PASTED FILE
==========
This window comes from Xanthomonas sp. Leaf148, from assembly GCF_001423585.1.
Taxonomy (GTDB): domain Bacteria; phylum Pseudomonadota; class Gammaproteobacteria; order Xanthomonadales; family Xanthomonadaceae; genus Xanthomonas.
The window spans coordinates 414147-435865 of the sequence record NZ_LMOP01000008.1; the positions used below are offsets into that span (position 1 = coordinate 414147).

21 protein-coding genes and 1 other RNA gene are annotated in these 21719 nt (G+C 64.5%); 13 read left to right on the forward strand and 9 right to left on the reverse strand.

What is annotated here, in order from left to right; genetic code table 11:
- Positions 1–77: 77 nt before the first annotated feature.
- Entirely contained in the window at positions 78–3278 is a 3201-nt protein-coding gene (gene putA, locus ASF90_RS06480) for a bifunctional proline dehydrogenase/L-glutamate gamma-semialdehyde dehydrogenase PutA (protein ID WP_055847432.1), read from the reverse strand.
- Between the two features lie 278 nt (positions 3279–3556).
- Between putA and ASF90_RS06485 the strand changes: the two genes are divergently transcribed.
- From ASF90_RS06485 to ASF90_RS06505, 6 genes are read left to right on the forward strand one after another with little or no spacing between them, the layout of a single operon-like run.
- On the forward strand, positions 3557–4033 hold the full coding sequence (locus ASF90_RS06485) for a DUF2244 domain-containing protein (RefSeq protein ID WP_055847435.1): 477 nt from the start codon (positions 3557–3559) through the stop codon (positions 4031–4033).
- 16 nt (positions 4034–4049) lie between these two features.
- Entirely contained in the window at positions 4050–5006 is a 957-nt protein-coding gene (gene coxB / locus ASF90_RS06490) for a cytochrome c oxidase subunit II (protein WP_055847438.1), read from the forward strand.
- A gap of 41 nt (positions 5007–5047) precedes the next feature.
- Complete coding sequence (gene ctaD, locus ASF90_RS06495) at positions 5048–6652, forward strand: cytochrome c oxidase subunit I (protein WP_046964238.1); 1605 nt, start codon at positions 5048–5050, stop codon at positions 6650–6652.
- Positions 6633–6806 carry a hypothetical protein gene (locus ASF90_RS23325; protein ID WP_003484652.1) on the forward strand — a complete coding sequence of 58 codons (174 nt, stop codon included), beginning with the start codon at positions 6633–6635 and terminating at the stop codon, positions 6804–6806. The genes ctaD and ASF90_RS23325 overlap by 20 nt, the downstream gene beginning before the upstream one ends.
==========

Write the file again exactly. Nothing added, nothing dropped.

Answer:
This window comes from Xanthomonas sp. Leaf148, from assembly GCF_001423585.1.
Taxonomy (GTDB): domain Bacteria; phylum Pseudomonadota; class Gammaproteobacteria; order Xanthomonadales; family Xanthomonadaceae; genus Xanthomonas.
The window spans coordinates 414147-435865 of the sequence record NZ_LMOP01000008.1; the positions used below are offsets into that span (position 1 = coordinate 414147).

21 protein-coding genes and 1 other RNA gene are annotated in these 21719 nt (G+C 64.5%); 13 read left to right on the forward strand and 9 right to left on the reverse strand.

What is annotated here, in order from left to right; genetic code table 11:
- Positions 1–77: 77 nt before the first annotated feature.
- Entirely contained in the window at positions 78–3278 is a 3201-nt protein-coding gene (gene putA, locus ASF90_RS06480) for a bifunctional proline dehydrogenase/L-glutamate gamma-semialdehyde dehydrogenase PutA (protein ID WP_055847432.1), read from the reverse strand.
- Between the two features lie 278 nt (positions 3279–3556).
- Between putA and ASF90_RS06485 the strand changes: the two genes are divergently transcribed.
- From ASF90_RS06485 to ASF90_RS06505, 6 genes are read left to right on the forward strand one after another with little or no spacing between them, the layout of a single operon-like run.
- On the forward strand, positions 3557–4033 hold the full coding sequence (locus ASF90_RS06485) for a DUF2244 domain-containing protein (RefSeq protein ID WP_055847435.1): 477 nt from the start codon (positions 3557–3559) through the stop codon (positions 4031–4033).
- 16 nt (positions 4034–4049) lie between these two features.
- Entirely contained in the window at positions 4050–5006 is a 957-nt protein-coding gene (gene coxB / locus ASF90_RS06490) for a cytochrome c oxidase subunit II (protein WP_055847438.1), read from the forward strand.
- A gap of 41 nt (positions 5007–5047) precedes the next feature.
- Complete coding sequence (gene ctaD, locus ASF90_RS06495) at positions 5048–6652, forward strand: cytochrome c oxidase subunit I (protein WP_046964238.1); 1605 nt, start codon at positions 5048–5050, stop codon at positions 6650–6652.
- Positions 6633–6806 carry a hypothetical protein gene (locus ASF90_RS23325; protein ID WP_003484652.1) on the forward strand — a complete coding sequence of 58 codons (174 nt, stop codon included), beginning with the start codon at positions 6633–6635 and terminating at the stop codon, positions 6804–6806. The genes ctaD and ASF90_RS23325 overlap by 20 nt, the downstream gene beginning before the upstream one ends.